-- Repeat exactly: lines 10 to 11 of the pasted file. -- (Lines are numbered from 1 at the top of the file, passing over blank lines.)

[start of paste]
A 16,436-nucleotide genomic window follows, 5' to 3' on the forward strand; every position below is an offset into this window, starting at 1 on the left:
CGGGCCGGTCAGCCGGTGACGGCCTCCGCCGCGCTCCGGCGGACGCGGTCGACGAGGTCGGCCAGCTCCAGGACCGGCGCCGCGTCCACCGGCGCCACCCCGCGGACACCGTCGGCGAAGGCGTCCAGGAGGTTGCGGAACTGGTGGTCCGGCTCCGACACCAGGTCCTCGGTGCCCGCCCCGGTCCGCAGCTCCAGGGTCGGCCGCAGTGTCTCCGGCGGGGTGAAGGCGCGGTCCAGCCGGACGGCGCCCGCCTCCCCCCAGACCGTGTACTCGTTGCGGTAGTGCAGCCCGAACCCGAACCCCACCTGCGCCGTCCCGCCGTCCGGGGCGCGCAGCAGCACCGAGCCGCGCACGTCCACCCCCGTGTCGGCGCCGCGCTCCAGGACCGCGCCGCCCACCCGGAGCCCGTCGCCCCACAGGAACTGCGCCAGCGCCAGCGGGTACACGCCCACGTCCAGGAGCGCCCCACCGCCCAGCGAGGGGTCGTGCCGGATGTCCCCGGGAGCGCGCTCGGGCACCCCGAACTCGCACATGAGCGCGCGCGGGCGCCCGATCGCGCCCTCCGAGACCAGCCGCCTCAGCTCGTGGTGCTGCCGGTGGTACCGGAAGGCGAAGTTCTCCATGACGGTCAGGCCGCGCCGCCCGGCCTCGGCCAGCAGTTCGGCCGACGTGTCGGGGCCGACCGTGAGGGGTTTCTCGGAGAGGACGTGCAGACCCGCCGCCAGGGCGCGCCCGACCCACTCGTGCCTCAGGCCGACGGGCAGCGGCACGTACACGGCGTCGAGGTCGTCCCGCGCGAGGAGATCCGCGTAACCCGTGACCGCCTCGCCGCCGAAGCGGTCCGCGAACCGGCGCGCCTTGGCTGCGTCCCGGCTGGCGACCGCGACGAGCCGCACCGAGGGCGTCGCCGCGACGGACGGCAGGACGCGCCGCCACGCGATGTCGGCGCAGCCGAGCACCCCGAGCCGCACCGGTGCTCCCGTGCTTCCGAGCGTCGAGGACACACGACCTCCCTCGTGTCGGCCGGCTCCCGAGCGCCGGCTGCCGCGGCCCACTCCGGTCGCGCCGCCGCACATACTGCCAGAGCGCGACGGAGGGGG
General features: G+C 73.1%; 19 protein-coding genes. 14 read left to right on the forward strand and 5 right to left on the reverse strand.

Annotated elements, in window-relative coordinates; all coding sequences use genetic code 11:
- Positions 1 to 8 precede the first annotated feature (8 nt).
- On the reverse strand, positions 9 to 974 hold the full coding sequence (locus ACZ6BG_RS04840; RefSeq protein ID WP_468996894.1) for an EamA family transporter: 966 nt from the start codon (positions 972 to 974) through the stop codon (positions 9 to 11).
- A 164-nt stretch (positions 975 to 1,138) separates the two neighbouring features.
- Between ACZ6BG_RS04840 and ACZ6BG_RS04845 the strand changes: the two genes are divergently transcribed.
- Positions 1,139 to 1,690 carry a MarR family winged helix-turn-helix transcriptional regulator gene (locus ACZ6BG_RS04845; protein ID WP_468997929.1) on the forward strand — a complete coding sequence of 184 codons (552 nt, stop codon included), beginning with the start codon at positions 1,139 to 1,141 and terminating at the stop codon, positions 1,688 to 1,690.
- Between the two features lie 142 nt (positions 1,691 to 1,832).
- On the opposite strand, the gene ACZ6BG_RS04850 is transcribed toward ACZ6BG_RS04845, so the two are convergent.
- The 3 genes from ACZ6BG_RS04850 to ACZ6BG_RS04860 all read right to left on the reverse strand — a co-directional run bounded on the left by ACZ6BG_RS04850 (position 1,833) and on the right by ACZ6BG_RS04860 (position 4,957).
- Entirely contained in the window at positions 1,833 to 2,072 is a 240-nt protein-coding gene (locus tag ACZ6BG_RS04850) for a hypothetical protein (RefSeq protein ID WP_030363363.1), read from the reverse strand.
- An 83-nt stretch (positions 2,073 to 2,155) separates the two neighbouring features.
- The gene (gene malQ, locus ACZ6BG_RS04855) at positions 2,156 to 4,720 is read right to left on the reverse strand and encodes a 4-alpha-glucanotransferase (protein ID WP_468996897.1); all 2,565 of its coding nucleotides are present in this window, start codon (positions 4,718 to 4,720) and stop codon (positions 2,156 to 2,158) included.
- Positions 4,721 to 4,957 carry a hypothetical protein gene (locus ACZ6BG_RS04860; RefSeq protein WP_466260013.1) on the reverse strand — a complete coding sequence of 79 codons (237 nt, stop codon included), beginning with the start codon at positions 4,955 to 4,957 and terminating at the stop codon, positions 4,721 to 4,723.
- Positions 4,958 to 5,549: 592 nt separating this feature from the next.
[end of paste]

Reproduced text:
- Between the two features lie 142 nt (positions 1,691 to 1,832).
- On the opposite strand, the gene ACZ6BG_RS04850 is transcribed toward ACZ6BG_RS04845, so the two are convergent.